Academic journal article Journal of Organizational Culture, Communications and Conflict

Why So Few Minority Professors in Higher Education?

Academic journal article Journal of Organizational Culture, Communications and Conflict

Why So Few Minority Professors in Higher Education?

Article excerpt


In the United States minorities have long been underrepresented in many different areas. Since its infancy social inequities have been a part of this country with the majority building a structure that ensures things will always remain the same. The teaching field, specifically college professors, is one of those areas that have not seen much change over time. In 1980 Blacks made up 4.3% of full-time faculty in American universities, and by 2003, that figure had only risen to 5.5% (Cooper, 2009). In more than two decades (23 years) the numbers had only gone up by 1.2%. If change is to occur, this number has to be considered unacceptable and something must be done to rectify the situation.

This paper will investigate some of the reasons behind the lack of minority professors in higher education. It will discuss a few of the obstacles that minorities face not only as students, but also as professors. Then, it will analyze the education of our public school teachers, and end with some of the measures taken at private institutions to assist minority students in overcoming some of the obstacles they face. For a positive adjustment to take place, the first step would be to get to the root of the problem.


Not a lot of literature is devoted strictly to the minority professor, but a lot of research is devoted to studying the problems minorities face as students, the hardships experienced by professors of color, the education of our public school teachers because of the big impact they have on students and the actions taken by colleges and universities.

The studies will be discussed as each topic is addressed.


Most minority students do not grow up thinking of becoming teachers, or even going to college. They may not always have parents that are able to be completely involved in their education, so they turn to their peers. This could be good or bad depending on who they choose to associate with. Teachers can also have a lot of influence on the educational choices of economically disadvantaged minority students. Whoever is influencing these kids needs to make sure they are influencing them in the right direction.


Adolescents' decisions can often be influenced by many different people or things. Parents can be a huge factor in determining if their kids will end up enrolling in college or not. Children from low-income families, which many minorities are, often have less parental involvement in their education than their wealthier counterparts. The low-income parents may not know anything about higher education. In fact, to many of them the high school diploma is still considered the sign of upward mobility. While a diploma is something to be proud of, the importance of a college degree in today's world cannot be ignored.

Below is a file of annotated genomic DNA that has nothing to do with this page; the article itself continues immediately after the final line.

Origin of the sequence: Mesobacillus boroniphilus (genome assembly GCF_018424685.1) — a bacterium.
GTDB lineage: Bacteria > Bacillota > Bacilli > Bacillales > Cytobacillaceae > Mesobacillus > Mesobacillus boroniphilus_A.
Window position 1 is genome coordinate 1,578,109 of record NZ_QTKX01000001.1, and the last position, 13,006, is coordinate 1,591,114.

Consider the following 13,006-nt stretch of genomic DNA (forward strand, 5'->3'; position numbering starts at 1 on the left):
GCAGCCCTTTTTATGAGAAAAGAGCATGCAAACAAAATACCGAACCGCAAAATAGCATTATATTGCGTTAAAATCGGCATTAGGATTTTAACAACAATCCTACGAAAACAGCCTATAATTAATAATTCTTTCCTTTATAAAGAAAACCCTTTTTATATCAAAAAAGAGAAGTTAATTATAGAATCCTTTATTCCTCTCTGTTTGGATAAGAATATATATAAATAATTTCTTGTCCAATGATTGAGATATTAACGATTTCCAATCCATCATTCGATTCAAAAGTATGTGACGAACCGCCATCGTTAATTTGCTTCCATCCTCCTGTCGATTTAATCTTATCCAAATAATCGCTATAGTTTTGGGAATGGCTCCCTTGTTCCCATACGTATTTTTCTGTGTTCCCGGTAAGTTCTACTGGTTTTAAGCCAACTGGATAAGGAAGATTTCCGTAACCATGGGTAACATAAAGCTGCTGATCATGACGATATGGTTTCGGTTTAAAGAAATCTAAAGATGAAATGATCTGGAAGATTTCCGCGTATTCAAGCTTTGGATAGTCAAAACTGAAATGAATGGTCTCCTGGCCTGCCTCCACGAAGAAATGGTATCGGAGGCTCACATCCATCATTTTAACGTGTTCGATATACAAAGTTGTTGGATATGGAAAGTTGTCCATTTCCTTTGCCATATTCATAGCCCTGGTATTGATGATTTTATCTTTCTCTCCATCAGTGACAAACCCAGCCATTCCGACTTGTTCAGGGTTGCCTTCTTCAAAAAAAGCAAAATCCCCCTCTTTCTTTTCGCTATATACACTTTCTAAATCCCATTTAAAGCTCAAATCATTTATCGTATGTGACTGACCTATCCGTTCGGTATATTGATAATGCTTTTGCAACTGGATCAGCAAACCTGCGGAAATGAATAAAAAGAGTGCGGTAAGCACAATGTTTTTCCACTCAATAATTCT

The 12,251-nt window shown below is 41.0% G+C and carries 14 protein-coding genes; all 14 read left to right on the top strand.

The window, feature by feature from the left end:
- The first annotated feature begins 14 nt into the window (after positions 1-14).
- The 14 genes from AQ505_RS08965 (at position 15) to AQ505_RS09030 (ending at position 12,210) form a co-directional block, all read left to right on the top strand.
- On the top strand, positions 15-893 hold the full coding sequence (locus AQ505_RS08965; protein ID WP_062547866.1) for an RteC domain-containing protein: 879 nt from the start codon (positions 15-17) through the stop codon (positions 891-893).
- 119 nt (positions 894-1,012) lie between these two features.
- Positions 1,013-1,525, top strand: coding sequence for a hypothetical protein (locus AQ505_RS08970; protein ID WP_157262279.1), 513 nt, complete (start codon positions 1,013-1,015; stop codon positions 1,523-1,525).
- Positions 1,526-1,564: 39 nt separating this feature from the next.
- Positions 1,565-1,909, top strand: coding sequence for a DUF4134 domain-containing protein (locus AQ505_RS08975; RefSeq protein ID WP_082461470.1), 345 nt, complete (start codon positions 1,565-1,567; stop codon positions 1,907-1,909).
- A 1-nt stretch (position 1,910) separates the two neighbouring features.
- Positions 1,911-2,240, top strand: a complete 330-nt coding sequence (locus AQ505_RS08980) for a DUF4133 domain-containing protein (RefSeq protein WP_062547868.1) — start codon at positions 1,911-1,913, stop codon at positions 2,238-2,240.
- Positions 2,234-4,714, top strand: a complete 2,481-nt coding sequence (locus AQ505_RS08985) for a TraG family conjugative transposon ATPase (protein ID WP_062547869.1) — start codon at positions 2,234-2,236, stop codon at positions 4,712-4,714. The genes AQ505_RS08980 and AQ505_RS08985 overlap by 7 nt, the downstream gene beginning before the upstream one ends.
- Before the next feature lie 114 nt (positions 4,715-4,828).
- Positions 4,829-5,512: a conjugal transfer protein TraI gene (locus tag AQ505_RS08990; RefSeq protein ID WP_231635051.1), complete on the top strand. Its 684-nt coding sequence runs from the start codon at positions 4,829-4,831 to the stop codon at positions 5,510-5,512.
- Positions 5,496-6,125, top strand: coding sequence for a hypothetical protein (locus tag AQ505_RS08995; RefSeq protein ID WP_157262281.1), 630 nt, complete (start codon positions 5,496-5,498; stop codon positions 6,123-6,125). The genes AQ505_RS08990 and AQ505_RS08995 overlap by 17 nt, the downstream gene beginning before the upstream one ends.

The minority students' parental involvement is at a disadvantage. Michael J. Smith (2009) argues that parental involvement in college choice can be a huge factor for underprivileged students. The study explains how access to selective colleges and universities has become a very competitive game where parents try to make sure their children attend the most prestigious schools possible. This can often work against students from low-income families because their parents lack the economic and social resources to help them compete (Smith, 2009). Many factors such as: inflexible work schedules, inconveniences in public transit, and resource inequities might work against low-income parents. Because these parents often work odd hours, they have less time to attend meetings at school. If they do not have at least one car, they will also have a difficult time attending meetings and activities at their kids' schools. Being limited to public transit is definitely inconvenient. Finally, resource inequities exist, also. These families may not have internet access making it nearly impossible to do any college research at home. …

Search by... Author
Show... All Results Primary Sources Peer-reviewed


An unknown error has occurred. Please click the button below to reload the page. If the problem persists, please try again in a little while.